Typically, landlords recoup their tenant improvement allowance by charging higher rents. If a you receive $100,000 in funds from your landlord and have a ten-year lease, the landlord may charge an additional $10,000 per year in rent. This ensures that by the end of the lease, landlords have recouped their initial $100,000 investment. Rent increases can be especially burdensome during the first years in operation as you build your brand and business.
Additionally, allowances are usually determined based on construction status. For example, you might receive 50% of the total funds when your architect signs off on the project being complete, and another 50% once you're open for business. This can often be a financial burden to as you'll likely face additional costs during the construction process. Without access to the full funds from the start, you might need to seek out additional sources of funding just to get started.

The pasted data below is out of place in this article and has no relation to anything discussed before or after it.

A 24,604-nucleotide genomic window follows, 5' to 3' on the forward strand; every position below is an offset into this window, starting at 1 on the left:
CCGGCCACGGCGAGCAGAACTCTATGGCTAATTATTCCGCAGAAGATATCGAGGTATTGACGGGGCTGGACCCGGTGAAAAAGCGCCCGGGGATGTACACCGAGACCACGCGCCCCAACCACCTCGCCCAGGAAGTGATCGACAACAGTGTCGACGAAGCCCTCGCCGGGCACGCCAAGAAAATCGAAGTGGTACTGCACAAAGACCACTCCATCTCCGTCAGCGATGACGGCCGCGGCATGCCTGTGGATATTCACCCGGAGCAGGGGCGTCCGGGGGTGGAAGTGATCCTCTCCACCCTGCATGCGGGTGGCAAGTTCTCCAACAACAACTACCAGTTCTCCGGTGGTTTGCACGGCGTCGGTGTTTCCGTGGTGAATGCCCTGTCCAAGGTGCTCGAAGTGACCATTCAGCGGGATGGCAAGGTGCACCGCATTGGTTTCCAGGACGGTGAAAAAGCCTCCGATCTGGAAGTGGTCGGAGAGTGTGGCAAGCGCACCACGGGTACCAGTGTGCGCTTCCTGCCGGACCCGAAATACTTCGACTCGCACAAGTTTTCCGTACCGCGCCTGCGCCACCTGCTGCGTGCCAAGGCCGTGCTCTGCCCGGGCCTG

Ultimately, if a landlord is seeking to recoup their initial tenant improvement throughout a lease, they will be taking a risk that the restaurant will not go out of business. A landlord will therefore want to scrutinize the financial stability of potential operators to ensure this large upfront capital will be repaid.